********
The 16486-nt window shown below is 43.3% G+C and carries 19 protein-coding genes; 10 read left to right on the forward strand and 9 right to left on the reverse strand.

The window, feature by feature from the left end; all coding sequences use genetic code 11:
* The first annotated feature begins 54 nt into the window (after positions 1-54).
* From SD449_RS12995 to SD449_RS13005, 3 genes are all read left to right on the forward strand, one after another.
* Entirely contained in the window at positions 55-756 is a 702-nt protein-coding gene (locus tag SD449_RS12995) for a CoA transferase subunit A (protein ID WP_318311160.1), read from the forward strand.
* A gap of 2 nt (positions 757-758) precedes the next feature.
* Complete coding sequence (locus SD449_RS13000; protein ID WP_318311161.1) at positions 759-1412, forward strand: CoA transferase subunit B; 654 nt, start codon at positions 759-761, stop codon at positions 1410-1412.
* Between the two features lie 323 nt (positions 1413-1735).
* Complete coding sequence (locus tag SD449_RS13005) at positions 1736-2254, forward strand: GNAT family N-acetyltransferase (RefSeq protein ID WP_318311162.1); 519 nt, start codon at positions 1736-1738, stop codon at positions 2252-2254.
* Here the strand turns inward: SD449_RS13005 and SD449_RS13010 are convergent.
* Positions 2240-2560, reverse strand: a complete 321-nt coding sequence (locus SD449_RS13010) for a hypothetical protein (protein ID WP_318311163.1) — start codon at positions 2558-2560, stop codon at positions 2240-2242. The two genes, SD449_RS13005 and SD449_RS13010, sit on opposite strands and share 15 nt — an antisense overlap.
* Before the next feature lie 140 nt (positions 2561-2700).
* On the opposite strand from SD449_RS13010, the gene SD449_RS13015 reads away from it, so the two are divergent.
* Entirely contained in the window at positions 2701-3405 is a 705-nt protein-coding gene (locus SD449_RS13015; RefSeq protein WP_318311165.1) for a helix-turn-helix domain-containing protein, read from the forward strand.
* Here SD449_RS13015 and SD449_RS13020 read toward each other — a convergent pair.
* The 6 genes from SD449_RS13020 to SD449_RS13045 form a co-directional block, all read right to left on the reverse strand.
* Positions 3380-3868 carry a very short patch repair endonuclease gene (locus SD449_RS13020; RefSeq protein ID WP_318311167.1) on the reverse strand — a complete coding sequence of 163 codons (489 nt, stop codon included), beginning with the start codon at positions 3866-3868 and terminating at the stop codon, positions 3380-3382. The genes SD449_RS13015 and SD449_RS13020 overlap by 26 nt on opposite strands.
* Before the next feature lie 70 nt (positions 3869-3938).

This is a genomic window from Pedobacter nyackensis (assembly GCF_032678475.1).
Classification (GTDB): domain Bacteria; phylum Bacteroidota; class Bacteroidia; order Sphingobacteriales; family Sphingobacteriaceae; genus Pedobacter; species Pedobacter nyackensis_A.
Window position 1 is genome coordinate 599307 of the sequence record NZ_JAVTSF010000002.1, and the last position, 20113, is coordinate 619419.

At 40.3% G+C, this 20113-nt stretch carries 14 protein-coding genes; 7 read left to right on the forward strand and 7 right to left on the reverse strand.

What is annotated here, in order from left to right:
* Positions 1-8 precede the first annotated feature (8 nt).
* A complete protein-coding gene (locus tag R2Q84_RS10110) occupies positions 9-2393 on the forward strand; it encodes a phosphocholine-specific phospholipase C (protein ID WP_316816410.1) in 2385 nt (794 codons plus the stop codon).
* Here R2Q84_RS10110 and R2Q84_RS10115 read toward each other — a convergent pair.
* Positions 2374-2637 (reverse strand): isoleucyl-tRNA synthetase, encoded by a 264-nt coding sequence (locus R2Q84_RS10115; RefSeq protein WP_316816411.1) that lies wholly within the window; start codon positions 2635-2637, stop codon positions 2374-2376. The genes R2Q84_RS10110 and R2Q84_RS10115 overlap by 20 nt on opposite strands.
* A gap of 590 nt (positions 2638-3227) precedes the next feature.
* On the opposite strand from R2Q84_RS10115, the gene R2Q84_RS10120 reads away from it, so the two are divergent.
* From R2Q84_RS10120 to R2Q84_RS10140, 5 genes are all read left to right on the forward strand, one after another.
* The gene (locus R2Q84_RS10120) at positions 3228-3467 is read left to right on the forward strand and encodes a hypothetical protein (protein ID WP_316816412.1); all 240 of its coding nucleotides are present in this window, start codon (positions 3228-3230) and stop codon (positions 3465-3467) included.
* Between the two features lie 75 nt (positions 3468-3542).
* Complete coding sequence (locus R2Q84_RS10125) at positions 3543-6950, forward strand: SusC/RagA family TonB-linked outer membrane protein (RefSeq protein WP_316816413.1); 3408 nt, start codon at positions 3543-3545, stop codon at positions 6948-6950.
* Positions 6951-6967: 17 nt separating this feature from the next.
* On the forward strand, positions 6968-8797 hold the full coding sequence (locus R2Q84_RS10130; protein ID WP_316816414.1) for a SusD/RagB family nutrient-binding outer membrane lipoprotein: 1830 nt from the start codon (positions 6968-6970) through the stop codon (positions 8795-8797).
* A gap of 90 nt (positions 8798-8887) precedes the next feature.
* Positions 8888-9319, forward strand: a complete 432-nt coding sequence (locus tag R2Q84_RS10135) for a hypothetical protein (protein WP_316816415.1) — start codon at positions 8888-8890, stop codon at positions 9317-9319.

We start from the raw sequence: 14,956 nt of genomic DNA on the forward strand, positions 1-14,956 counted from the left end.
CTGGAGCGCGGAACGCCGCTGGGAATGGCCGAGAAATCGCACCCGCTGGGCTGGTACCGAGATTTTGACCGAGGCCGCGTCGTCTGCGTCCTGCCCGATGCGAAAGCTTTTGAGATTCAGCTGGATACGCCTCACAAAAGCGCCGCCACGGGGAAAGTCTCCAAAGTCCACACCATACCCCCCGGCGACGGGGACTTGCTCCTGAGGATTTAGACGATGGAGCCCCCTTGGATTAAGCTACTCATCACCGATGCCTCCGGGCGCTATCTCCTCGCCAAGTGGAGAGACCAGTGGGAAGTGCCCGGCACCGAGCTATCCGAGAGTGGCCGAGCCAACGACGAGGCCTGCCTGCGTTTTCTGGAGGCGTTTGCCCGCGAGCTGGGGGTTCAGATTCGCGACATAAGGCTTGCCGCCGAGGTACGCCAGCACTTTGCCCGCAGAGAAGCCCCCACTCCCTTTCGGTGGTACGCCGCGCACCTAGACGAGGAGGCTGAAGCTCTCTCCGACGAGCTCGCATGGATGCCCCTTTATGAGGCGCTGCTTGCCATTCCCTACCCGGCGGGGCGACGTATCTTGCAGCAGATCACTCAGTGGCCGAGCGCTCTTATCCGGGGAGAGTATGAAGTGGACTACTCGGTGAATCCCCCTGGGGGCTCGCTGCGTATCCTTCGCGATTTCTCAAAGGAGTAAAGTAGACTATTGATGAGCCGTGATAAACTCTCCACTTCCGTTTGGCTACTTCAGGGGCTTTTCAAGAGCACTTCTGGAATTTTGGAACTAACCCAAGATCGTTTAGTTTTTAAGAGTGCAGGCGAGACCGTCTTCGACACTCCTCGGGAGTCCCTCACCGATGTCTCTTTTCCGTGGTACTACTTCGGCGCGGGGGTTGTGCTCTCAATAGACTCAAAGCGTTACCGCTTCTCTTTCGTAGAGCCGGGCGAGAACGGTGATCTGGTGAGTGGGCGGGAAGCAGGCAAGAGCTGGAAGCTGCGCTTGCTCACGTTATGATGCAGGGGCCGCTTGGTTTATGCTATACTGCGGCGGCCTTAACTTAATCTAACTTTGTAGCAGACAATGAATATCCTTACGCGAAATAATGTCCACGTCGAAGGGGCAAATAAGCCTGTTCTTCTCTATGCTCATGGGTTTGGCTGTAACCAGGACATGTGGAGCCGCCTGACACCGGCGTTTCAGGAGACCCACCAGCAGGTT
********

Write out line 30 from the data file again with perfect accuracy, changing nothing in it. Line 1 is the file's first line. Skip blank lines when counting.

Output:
* From R2Q84_RS10120 to R2Q84_RS10140, 5 genes are all read left to right on the forward strand, one after another.